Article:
10 December 2015

Insured households to win from NSW Government scrapping the Emergency Services Levy

Household insurance premiums in New South Wales will plunge following reforms to the state’s funding of its emergency services and the abolition of the insurance levy.

Today’s announcement by NSW Treasurer Gladys Berejiklian will see the axing of the unfair Emergency Services Levy (ESL) on insurance premiums, which typically adds 21 per cent to the cost of insurance. It will be replaced by the introduction of a property-based charge to fund NSW’s fire services and SES from July 1, 2017.

Insurance Council of Australia (ICA) CEO Rob Whelan commended the Baird Government for its decision, which will bring NSW into line with all other states and territories.

“This is great news for insured NSW households, and it’s also a win for the state Budget,” Mr Whelan said. “It is fairer, and will reduce the financial burden on those households who buy insurance.

“The ICA has been advocating reform of NSW's ESL for decades, and insurers are committed to passing on the savings to their customers.

“Currently, NSW households face the triple tax whammy of GST, stamp duty and the ESL adding almost 45 per cent to the base premium of their home and contents insurance costs.

“This enormous impost contributes to the incidence of noninsurance and underinsurance, leaving many households financially vulnerable.”

ICA figures show removing the ESL will save the average policyholder more than $250 a year on the cost of their household insurance (see table below).

“At the same time, this inefficient, regressive tax has been holding back the state’s economy,” Mr Whelan said.

“Research released by the ICA just last month found replacing the ESL could boost state government coffers by $84 million through increasing household consumption.”

The ICA welcomed the appointment of Professor Allan Fels as Emergency Services Levy Monitor during the transition.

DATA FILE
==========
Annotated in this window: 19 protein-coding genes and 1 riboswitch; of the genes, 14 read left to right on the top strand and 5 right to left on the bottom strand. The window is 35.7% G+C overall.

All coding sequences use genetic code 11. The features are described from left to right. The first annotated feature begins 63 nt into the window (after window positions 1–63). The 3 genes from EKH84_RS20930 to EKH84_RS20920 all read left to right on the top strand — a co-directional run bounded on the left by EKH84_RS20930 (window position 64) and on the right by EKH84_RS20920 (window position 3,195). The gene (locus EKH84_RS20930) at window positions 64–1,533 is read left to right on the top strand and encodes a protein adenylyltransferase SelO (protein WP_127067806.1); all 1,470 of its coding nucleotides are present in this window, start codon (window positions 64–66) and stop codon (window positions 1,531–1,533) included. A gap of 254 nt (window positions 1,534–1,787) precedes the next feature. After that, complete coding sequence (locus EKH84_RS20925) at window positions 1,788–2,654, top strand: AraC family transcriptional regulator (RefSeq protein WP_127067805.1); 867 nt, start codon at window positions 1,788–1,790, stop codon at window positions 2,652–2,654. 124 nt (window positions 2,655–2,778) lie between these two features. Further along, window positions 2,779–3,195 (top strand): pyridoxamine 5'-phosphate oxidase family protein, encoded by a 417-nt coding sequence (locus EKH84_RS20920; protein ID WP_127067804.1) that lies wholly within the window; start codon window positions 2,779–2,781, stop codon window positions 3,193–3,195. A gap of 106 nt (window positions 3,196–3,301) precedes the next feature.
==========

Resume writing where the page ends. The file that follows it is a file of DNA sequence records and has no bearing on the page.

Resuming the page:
“Insurers worked closely with Prof. Fels during Victoria’s transition from its Fire Services Levy to a fairer property-based charge, and will again cooperate with him and his team,” Mr Whelan said.

However, he noted insurance premiums in all states and territories were still subject to both stamp duty and GST.

“As the Turnbull Government this week contemplates how to reform the tax system to make Australia’s economy more resilient, productive and competitive, it’s clear that replacing state taxes on insurance must be part of the final package,” he said.

“Axing the NSW ESL is only the first step. Insurance premiums nationally are still inflated by a 10 per cent GST and state stamp duties of 9 to 11 percent,” Mr Whelan said.

“Many independent bodies, including the Productivity Commission and the Henry Tax Review, have consistently recommended insurance stamp duties be replaced by broad-based taxes with minimal exemptions. Only the ACT is phasing out its stamp duty on insurance.

“ICA research has found replacing these inefficient stamp duties in all jurisdictions would boost the national economy by upwards of half a billion dollars after five years.

“A report by the Sapere Research Group released in August concluded removing these taxes would lead hundreds of thousands of Australians taking out insurance or increasing their level of cover.”


Insurance Council of Australia CEO Rob Whelan will be holding a media conference at 11.30am at Level 4, 56 Pitt Street, Sydney.



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